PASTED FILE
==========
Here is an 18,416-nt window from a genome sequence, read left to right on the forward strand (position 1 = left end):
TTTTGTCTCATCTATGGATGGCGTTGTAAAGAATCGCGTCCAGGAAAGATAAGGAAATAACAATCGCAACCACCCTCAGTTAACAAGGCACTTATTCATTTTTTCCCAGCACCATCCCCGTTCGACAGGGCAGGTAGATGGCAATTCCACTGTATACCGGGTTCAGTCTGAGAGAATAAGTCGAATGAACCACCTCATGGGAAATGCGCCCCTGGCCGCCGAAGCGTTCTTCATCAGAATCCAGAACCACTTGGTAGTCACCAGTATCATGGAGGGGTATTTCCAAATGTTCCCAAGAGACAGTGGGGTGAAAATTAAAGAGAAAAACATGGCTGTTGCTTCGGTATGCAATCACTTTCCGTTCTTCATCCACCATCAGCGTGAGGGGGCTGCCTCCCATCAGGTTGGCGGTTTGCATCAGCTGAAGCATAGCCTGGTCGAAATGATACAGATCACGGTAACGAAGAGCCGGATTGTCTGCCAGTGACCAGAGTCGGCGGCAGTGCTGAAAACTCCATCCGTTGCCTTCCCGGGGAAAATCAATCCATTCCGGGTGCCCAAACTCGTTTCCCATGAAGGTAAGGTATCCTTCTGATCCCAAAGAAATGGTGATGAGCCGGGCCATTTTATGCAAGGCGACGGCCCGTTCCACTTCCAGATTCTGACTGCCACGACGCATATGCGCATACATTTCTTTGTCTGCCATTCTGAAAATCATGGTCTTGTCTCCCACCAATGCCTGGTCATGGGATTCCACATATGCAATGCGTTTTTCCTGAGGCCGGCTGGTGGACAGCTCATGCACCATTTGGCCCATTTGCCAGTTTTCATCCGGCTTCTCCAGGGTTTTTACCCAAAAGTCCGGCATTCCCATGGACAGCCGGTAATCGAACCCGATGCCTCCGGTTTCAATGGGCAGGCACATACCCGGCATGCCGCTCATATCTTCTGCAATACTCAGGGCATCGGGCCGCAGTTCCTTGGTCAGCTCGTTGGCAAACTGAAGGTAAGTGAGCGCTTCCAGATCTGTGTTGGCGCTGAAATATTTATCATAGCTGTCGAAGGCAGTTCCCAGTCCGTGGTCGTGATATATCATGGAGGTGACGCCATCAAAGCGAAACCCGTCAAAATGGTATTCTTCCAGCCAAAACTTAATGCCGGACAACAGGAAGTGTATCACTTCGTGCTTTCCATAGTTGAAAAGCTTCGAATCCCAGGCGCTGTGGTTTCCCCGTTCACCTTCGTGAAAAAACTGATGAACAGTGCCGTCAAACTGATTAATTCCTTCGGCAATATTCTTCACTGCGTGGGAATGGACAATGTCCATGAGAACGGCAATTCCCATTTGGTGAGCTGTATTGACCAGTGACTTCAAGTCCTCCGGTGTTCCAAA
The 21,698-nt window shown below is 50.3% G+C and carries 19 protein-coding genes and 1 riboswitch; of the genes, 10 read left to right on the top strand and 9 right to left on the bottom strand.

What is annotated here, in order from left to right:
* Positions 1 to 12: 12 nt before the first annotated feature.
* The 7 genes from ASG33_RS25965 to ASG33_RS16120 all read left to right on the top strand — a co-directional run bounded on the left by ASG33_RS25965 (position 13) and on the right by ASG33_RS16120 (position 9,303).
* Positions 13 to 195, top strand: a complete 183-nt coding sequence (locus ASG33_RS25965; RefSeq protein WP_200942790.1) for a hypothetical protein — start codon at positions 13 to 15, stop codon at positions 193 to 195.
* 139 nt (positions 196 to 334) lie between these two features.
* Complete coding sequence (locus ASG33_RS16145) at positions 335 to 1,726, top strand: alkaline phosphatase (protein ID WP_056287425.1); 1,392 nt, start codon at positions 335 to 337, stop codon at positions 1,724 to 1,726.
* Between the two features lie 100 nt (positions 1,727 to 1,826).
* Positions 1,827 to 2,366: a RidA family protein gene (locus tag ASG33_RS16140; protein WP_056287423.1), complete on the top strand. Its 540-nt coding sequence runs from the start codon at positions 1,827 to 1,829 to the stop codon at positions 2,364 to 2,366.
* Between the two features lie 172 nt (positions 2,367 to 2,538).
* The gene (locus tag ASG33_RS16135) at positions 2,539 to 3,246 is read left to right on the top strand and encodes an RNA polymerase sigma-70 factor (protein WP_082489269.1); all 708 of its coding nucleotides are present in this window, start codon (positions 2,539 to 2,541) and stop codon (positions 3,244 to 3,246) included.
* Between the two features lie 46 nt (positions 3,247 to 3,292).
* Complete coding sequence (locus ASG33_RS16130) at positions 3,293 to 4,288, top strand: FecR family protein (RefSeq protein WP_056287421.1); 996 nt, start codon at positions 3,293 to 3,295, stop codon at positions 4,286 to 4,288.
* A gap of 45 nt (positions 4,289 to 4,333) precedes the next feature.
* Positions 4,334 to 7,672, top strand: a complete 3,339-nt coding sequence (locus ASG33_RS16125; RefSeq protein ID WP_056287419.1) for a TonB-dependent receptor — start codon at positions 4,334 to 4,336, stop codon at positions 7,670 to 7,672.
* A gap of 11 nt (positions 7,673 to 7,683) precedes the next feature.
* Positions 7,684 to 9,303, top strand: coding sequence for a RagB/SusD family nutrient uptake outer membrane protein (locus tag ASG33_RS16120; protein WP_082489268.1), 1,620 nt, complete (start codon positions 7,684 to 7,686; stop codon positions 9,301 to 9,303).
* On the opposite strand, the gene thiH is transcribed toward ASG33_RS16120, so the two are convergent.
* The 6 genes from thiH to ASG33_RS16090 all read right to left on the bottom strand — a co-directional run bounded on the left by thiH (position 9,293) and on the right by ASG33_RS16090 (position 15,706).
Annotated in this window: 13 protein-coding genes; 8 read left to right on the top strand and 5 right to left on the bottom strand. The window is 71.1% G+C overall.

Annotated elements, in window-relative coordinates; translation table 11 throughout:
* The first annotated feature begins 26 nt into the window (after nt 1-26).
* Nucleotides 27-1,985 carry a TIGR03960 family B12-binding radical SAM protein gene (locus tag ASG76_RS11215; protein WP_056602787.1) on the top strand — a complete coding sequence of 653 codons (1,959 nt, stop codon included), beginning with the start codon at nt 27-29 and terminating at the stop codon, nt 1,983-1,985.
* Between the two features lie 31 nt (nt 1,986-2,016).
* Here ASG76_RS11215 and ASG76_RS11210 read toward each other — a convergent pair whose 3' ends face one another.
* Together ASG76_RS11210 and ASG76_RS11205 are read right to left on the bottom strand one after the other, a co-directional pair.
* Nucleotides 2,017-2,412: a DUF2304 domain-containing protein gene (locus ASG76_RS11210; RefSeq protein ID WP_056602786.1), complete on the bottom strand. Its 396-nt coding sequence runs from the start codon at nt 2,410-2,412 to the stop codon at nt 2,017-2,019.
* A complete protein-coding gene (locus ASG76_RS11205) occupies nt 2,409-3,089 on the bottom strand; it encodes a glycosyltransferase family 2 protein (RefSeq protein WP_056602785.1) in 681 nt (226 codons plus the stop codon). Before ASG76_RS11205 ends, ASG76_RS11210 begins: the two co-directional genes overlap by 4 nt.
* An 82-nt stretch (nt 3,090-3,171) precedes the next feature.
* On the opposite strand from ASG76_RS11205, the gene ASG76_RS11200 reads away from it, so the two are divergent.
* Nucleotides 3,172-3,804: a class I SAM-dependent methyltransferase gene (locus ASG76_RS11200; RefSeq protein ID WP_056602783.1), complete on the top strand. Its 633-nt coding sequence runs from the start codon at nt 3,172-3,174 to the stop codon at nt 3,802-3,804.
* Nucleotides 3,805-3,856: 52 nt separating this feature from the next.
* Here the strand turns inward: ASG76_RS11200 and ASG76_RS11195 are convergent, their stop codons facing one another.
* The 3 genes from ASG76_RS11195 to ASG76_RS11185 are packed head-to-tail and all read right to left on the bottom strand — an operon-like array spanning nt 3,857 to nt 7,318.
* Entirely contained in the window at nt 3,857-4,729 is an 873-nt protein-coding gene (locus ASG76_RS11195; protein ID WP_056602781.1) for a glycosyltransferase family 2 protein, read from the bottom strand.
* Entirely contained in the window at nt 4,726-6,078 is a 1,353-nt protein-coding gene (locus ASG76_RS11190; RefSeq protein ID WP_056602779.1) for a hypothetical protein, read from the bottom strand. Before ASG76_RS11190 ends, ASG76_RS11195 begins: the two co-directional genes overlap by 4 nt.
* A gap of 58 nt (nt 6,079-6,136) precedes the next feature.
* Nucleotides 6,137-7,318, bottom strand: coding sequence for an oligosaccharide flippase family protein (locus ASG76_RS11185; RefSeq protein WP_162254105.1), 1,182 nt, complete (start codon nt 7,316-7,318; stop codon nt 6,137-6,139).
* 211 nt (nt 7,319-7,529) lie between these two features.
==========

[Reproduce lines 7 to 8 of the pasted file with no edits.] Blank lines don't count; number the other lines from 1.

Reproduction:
* Positions 13 to 195, top strand: a complete 183-nt coding sequence (locus ASG33_RS25965; RefSeq protein WP_200942790.1) for a hypothetical protein — start codon at positions 13 to 15, stop codon at positions 193 to 195.
* 139 nt (positions 196 to 334) lie between these two features.